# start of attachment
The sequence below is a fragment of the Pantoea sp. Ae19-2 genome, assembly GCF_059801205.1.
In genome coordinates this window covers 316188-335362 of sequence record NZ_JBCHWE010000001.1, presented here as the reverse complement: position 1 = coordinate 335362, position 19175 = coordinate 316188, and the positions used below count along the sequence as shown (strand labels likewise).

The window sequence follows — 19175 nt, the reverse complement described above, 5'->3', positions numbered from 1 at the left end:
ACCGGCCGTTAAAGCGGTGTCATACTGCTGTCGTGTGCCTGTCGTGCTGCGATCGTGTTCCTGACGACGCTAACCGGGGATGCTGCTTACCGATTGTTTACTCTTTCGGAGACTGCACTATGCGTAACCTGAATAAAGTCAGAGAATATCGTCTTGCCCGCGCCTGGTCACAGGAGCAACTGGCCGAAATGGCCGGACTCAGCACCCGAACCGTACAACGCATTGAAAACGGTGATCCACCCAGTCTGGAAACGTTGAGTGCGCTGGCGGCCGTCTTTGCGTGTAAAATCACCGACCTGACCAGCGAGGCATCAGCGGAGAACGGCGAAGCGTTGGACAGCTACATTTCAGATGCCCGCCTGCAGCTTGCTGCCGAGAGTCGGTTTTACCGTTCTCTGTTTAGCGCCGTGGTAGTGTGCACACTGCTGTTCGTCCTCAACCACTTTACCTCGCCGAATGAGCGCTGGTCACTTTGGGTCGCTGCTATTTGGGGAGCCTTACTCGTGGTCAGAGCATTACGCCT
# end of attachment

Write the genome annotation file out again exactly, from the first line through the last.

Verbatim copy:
The sequence below is a fragment of the Pantoea sp. Ae19-2 genome, assembly GCF_059801205.1.
In genome coordinates this window covers 316188-335362 of sequence record NZ_JBCHWE010000001.1, presented here as the reverse complement: position 1 = coordinate 335362, position 19175 = coordinate 316188, and the positions used below count along the sequence as shown (strand labels likewise).

The window sequence follows — 19175 nt, the reverse complement described above, 5'->3', positions numbered from 1 at the left end:
ACCGGCCGTTAAAGCGGTGTCATACTGCTGTCGTGTGCCTGTCGTGCTGCGATCGTGTTCCTGACGACGCTAACCGGGGATGCTGCTTACCGATTGTTTACTCTTTCGGAGACTGCACTATGCGTAACCTGAATAAAGTCAGAGAATATCGTCTTGCCCGCGCCTGGTCACAGGAGCAACTGGCCGAAATGGCCGGACTCAGCACCCGAACCGTACAACGCATTGAAAACGGTGATCCACCCAGTCTGGAAACGTTGAGTGCGCTGGCGGCCGTCTTTGCGTGTAAAATCACCGACCTGACCAGCGAGGCATCAGCGGAGAACGGCGAAGCGTTGGACAGCTACATTTCAGATGCCCGCCTGCAGCTTGCTGCCGAGAGTCGGTTTTACCGTTCTCTGTTTAGCGCCGTGGTAGTGTGCACACTGCTGTTCGTCCTCAACCACTTTACCTCGCCGAATGAGCGCTGGTCACTTTGGGTCGCTGCTATTTGGGGAGCCTTACTCGTGGTCAGAGCATTACGCCT